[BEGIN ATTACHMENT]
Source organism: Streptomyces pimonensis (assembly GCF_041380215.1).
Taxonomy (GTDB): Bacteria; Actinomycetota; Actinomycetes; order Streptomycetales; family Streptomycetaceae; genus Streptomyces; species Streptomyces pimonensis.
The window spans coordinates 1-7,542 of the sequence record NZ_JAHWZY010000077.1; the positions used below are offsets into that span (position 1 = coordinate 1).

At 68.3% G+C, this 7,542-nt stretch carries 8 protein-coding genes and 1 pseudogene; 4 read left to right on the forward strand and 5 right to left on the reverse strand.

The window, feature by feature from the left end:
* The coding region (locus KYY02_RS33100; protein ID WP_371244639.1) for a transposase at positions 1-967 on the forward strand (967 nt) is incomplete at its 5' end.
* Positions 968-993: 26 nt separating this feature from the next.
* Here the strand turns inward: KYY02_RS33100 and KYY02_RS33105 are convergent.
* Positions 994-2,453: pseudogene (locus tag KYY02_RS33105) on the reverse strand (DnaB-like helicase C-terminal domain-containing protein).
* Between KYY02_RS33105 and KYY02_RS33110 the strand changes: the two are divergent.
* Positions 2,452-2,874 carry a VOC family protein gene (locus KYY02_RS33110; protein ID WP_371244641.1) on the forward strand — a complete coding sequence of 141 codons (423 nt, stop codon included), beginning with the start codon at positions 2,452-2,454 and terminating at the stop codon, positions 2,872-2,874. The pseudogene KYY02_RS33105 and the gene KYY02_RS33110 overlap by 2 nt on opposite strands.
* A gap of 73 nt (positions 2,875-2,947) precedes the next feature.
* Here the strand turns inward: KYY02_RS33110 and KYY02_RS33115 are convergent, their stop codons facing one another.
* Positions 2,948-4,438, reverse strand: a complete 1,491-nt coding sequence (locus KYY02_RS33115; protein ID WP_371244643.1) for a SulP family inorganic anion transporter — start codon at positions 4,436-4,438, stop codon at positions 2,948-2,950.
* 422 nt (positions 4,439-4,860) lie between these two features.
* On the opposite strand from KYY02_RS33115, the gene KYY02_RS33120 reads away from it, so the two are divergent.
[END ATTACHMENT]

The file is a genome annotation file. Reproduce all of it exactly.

Source organism: Streptomyces pimonensis (assembly GCF_041380215.1).
Taxonomy (GTDB): Bacteria; Actinomycetota; Actinomycetes; order Streptomycetales; family Streptomycetaceae; genus Streptomyces; species Streptomyces pimonensis.
The window spans coordinates 1-7,542 of the sequence record NZ_JAHWZY010000077.1; the positions used below are offsets into that span (position 1 = coordinate 1).

At 68.3% G+C, this 7,542-nt stretch carries 8 protein-coding genes and 1 pseudogene; 4 read left to right on the forward strand and 5 right to left on the reverse strand.

The window, feature by feature from the left end:
* The coding region (locus KYY02_RS33100; protein ID WP_371244639.1) for a transposase at positions 1-967 on the forward strand (967 nt) is incomplete at its 5' end.
* Positions 968-993: 26 nt separating this feature from the next.
* Here the strand turns inward: KYY02_RS33100 and KYY02_RS33105 are convergent.
* Positions 994-2,453: pseudogene (locus tag KYY02_RS33105) on the reverse strand (DnaB-like helicase C-terminal domain-containing protein).
* Between KYY02_RS33105 and KYY02_RS33110 the strand changes: the two are divergent.
* Positions 2,452-2,874 carry a VOC family protein gene (locus KYY02_RS33110; protein ID WP_371244641.1) on the forward strand — a complete coding sequence of 141 codons (423 nt, stop codon included), beginning with the start codon at positions 2,452-2,454 and terminating at the stop codon, positions 2,872-2,874. The pseudogene KYY02_RS33105 and the gene KYY02_RS33110 overlap by 2 nt on opposite strands.
* A gap of 73 nt (positions 2,875-2,947) precedes the next feature.
* Here the strand turns inward: KYY02_RS33110 and KYY02_RS33115 are convergent, their stop codons facing one another.
* Positions 2,948-4,438, reverse strand: a complete 1,491-nt coding sequence (locus KYY02_RS33115; protein ID WP_371244643.1) for a SulP family inorganic anion transporter — start codon at positions 4,436-4,438, stop codon at positions 2,948-2,950.
* 422 nt (positions 4,439-4,860) lie between these two features.
* On the opposite strand from KYY02_RS33115, the gene KYY02_RS33120 reads away from it, so the two are divergent.